The grumpy old(er) man comedy is a great tradition. See Alexander Payne’s About Schmidt, or the forthcoming A Man Called Ove for examples of hilarious cantankerousness ultimately giving way to a heartwarming feeling. This is what Wilson tries to recreate. Alas, Woody Harrelson’s Wilson – though superbly cast, like the film as a whole – is just not sympathetic enough. As the character is established, his wilfully wayward behaviour is often funny yet frequently smacks of affectation. In a way, Daniel Clowes’ characterisation here is more 2D and cartoonish than that of his own graphic novel source.

When the narrative – drastically fleshed-out compared to the more episodic book – turns to serious fare, the cynical comedy really leaves a hole. This can’t be filled by empathy for the hard-to-like characters, despite objectively sad scenarios. Harrelson, too, is less convincing in Wilson’s apparently more sensitive moments, contributing to the film’s failure to create an emotional connection with the audience.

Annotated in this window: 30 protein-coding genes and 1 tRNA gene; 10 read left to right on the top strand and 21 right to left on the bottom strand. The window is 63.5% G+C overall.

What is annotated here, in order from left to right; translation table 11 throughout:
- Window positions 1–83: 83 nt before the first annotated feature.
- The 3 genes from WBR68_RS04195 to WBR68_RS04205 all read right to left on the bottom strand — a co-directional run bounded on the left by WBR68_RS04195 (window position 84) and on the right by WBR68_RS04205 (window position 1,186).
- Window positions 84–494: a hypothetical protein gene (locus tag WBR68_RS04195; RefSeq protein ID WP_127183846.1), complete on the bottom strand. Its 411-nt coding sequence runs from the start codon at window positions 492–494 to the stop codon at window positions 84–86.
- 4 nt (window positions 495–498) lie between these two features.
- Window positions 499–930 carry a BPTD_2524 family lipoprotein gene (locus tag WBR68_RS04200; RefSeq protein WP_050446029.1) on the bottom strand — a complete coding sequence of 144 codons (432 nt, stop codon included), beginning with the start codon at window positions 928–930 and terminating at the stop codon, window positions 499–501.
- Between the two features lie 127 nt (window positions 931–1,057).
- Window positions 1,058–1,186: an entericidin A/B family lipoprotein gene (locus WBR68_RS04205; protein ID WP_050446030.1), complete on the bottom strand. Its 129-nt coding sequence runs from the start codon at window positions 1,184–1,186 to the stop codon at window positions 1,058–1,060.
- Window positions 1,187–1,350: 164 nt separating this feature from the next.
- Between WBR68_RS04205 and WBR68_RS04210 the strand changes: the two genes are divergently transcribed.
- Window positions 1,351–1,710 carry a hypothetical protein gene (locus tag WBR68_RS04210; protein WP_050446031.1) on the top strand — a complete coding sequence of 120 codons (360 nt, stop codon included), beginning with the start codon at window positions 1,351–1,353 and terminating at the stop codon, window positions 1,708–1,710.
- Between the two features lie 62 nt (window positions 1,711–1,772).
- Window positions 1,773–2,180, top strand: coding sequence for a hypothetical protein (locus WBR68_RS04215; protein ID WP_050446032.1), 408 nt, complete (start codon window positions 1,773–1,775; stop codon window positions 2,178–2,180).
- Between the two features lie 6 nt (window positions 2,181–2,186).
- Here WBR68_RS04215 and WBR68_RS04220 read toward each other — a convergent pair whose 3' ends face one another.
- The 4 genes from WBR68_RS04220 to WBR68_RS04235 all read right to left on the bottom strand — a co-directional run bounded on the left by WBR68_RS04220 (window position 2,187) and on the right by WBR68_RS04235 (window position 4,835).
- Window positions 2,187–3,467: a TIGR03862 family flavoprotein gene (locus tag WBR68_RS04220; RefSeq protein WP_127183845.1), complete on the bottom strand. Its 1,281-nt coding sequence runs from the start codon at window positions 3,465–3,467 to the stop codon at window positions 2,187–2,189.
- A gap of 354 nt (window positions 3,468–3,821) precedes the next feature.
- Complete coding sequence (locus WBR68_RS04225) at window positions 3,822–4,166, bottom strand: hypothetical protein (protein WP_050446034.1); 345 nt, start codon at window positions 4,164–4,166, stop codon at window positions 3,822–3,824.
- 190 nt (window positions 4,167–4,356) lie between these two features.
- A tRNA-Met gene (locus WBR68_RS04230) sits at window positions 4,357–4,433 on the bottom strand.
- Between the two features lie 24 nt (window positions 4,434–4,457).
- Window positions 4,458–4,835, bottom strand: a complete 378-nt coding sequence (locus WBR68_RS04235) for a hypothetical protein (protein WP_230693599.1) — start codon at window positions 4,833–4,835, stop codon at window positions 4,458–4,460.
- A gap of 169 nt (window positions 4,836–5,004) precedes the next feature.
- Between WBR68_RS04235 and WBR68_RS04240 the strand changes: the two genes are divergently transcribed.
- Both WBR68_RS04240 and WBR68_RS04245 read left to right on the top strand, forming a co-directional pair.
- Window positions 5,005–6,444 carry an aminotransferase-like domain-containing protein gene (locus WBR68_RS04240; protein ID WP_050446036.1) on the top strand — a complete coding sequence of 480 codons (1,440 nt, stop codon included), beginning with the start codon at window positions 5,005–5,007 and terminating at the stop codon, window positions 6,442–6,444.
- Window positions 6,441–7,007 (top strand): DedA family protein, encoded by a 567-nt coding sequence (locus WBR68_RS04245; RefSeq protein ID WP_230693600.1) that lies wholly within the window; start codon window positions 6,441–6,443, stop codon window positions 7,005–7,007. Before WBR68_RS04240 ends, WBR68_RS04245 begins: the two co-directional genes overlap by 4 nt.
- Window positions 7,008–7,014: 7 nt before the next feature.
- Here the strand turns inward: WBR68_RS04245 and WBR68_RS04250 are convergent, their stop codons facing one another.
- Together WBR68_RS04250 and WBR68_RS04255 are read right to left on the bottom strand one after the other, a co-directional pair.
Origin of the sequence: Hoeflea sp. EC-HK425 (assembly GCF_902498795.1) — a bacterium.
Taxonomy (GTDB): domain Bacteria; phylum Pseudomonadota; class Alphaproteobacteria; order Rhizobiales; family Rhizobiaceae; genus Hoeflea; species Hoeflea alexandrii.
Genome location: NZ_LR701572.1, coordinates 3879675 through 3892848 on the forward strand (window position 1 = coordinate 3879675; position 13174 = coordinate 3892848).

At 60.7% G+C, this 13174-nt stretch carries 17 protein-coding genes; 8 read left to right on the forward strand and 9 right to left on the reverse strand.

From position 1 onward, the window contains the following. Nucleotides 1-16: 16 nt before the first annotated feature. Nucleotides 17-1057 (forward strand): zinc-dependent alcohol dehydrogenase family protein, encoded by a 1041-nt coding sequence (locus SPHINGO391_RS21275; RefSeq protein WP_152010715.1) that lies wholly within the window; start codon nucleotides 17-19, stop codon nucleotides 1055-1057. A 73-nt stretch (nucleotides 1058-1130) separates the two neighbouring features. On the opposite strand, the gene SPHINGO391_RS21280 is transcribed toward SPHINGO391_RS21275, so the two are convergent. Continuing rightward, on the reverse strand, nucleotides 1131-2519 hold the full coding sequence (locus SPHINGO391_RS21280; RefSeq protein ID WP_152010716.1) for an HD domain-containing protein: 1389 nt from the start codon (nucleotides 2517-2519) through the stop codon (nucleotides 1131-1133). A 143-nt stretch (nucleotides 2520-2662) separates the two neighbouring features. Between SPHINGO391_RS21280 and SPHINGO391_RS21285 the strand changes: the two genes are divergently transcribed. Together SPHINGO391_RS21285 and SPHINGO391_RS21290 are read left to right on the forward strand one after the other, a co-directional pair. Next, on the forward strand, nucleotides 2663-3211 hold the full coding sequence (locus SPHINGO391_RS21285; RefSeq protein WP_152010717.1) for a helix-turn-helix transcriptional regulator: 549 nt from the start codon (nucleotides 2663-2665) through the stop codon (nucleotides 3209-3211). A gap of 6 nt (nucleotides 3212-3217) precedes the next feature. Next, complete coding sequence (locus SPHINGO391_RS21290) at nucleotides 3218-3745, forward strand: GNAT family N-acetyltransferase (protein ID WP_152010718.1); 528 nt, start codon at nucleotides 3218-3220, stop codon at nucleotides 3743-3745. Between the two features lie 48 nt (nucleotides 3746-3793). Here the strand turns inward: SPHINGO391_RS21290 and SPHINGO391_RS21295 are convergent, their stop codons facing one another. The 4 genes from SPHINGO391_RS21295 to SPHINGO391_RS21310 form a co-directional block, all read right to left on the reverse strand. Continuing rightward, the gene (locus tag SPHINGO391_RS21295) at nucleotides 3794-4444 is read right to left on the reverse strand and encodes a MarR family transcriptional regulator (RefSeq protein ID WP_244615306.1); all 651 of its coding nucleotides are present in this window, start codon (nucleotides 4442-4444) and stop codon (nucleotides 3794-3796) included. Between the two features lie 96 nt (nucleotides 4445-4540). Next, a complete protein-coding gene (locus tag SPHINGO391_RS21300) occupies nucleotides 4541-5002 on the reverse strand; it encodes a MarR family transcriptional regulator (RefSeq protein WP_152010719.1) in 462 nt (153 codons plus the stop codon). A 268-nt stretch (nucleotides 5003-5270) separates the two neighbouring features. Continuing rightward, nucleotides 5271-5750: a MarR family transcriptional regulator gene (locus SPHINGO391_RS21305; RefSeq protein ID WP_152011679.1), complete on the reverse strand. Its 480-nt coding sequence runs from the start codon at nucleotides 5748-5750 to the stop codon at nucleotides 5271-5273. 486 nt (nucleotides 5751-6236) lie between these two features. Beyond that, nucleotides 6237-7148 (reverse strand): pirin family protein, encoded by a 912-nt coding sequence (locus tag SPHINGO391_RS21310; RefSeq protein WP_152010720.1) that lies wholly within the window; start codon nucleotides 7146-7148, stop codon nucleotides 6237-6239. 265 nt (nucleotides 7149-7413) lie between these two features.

Though the previously-attached director Alexander Payne left Wilson early in the game, the finished film feels like a Payne movie in many ways; Payne regulars Judy Greer and the ever-underrated Margo Martindale appear, and there are brief road movie-esque stretches which echo About Schmidt and Sideways. Unlike in Payne’s work, however, Wilson’s rather twee happy ending feels extremely contrived.

Director Craig Johnson’s previous film, The Skeleton Twins, based on a screenplay he co-wrote, was far more adept at juggling dark humour with sadness and despair. He’s still a man to watch, but Wilson is missable.

Wilson has been a long time coming yet sadly it’s a disappointment when compared to similar character comedies and to Terry Zwigoff’s classic adaptation of Clowes’ Ghost World. The oddball comedy of the first act forms an early high bar that Wilson’s narrative and characters can’t sustain.



CAST: Woody Harrelson, Sandy Oian-Thomas, Judy Greer, Laura Dern

DIRECTOR: Craig Johnson

WRITER: Daniel Clowes (screenplay and graphic novel)

SYNOPSIS: A lonely, neurotic and hilariously honest middle-aged man reunites with his estranged wife and meets his teenage daughter for the first time.